Retired Admiral and former Navy SEAL McRaven, best known for organising and executing Operation Neptune Spear, the 2011 special ops raid to kill al-Qaeda* leader Osama bin Laden, has stepped up his criticism of the US education system, this time focusing on kindergarten to grade 12.
“When I was chancellor [of the University of Texas] I would have a lot of town hall meetings, or meetings with our alumni, and that question [of K-12 education] always came up,” McRaven said, speaking at the online Aspen Ideas Festival conference last week.
“They would always ask…’What’s your Number 1 national security issue?’ I think my answer always surprised them. I said ‘K through 12 education’… I stand by that. And it wasn’t because I was chancellor. It was because I recognise that unless we are giving opportunity and a quality education to the young men and women in the United States, then we won’t have the right people to be able to make the right decisions about our national security. They won’t have an understanding of different cultures, they won’t have an understanding of different ideas. They won’t be critical thinkers.”
“So we have got to have an education system within the United States that really does teach and educate young men and women to think critically, to look outside their small microcosm. Because if we don’t develop those great folks, our national security in the long run may be in jeopardy,” McRaven warned.
Part of the problem, the retired admiral said, is a lack of a “culture of education” in local communities, sometimes due to prevailing inequalities. He insisted, however, that “there is a school out there for every man and woman in the United States,” no matter the extent of one’s educational capacity.
The retired admiral’s comments echo a report he presented to the Council on Foreign Relations think tank in 2019 in which he faulted a lack of federal funding for science and technology education for US technological stagnation and China’s rise. McCraven pointed out that while China has launched government-led investments and worked to increase numbers of science and education graduates while mobilizing global tech companies, the US’s lack of federal support for R&D and a private-sector investment-focused approach has caused problems which can lead to “long-term negative economic and national security consequences.”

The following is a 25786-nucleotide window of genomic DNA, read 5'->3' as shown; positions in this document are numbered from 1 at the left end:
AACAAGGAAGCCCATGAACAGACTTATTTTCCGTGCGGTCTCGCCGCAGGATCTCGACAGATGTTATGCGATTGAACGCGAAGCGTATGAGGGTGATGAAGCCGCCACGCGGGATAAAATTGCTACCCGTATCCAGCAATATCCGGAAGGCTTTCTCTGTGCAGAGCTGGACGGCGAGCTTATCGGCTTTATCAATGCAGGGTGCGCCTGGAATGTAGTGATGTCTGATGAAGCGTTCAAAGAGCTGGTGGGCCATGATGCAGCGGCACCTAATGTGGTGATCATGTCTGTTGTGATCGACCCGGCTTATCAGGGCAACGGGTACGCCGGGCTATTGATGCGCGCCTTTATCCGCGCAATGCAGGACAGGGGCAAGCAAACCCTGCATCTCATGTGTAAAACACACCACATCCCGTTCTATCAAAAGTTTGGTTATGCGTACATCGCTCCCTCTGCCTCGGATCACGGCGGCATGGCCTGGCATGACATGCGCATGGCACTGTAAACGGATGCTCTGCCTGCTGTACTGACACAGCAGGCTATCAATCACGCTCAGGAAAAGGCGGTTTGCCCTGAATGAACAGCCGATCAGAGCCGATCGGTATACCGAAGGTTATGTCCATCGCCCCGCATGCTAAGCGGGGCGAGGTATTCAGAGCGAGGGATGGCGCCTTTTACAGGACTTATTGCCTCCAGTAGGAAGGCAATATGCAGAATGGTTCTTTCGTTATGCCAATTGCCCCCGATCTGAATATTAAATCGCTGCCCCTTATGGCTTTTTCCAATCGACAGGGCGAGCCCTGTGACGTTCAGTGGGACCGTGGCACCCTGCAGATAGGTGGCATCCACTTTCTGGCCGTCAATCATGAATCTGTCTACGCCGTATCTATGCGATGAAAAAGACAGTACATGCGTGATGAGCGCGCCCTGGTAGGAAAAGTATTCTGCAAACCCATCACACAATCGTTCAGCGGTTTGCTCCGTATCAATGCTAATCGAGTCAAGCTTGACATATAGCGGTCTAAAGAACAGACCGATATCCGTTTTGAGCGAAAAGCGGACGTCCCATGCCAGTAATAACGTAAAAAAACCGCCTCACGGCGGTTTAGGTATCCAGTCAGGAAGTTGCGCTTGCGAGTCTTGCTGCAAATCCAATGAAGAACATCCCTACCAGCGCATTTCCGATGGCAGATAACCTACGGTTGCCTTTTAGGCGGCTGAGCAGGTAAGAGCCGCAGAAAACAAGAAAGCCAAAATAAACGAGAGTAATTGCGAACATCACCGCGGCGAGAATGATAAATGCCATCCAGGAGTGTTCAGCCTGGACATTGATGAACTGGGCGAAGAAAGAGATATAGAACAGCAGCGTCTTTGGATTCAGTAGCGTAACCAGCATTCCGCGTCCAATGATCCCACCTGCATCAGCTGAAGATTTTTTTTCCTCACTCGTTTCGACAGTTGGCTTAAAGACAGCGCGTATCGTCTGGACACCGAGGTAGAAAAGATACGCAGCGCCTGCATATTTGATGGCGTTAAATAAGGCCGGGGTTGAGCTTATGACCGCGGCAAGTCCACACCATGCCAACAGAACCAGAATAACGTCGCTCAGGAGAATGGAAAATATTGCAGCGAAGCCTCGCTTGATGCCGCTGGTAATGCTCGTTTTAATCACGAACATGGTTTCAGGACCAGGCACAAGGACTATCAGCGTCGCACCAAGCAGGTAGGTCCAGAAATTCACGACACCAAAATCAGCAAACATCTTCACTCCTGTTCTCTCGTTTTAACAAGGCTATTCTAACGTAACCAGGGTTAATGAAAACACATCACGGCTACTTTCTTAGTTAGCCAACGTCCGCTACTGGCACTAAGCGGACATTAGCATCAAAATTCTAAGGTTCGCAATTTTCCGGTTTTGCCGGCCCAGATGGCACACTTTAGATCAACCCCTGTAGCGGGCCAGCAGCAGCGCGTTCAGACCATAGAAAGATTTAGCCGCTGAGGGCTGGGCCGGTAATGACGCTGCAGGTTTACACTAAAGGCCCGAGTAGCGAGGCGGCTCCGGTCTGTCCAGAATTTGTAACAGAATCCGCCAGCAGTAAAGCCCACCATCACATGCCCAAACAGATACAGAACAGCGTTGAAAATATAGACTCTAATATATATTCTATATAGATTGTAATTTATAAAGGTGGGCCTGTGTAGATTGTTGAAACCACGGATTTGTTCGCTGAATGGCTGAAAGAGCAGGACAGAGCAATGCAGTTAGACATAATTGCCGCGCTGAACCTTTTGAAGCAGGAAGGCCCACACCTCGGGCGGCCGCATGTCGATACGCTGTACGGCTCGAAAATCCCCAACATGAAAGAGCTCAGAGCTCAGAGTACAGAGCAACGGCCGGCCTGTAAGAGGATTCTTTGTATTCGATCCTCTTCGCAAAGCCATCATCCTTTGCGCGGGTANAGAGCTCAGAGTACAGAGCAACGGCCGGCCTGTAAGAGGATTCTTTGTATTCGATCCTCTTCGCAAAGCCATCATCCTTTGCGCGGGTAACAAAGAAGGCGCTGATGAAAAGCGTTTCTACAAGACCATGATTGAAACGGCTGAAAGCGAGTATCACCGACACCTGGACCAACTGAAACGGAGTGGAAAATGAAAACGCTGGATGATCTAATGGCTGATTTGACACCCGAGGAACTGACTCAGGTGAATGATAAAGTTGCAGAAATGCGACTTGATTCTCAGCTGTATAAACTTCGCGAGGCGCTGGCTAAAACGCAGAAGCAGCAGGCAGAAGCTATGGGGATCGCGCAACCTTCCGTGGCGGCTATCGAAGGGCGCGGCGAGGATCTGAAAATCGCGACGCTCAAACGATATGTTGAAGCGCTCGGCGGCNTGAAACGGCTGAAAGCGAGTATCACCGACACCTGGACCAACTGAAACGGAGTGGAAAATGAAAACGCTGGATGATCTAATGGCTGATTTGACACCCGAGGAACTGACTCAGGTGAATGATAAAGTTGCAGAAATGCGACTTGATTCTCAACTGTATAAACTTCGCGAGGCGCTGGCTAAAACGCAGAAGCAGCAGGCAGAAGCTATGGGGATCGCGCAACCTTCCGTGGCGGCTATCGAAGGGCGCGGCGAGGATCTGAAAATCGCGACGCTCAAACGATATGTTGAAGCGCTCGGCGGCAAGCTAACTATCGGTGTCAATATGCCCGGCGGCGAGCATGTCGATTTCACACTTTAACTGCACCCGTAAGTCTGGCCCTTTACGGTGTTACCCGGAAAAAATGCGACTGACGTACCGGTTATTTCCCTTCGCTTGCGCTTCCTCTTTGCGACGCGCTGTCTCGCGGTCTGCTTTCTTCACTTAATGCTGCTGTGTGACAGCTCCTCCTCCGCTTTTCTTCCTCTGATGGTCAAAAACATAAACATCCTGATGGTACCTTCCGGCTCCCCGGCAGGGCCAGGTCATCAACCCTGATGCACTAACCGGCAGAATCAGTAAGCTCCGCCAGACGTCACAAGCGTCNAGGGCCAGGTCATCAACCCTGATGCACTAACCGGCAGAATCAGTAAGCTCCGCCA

Education experts have criticised America’s declining educational standards, particularly in maths and the hard sciences, for many years. In 2011, US theoretical physicist and populariser of science Dr. Michio Kaku famously compared the US education system to that of a third world nation, and argued that the H-1B genius visa was America’s real “secret weapon” enabling it to maintain its technological edge against the rest of the world.
“Without the H-1B, the scientific establishment of this country would collapse. Forget about Google, forget about Silicon Valley. There would be no Silicon Valley without the H-1B…You remove the H-1B visa, and you collapse the economy,” Kaku warned.
Last month, the Trump administrations suspended the issuance of H-1B visas until the end of 2020, barring hundreds of thousands of foreign nationals from employment or work-study programmes in the US, ostensibly to provide more American citizens with opportunities to get good-paying jobs.
* A terrorist group outlawed in Russia and many other countries.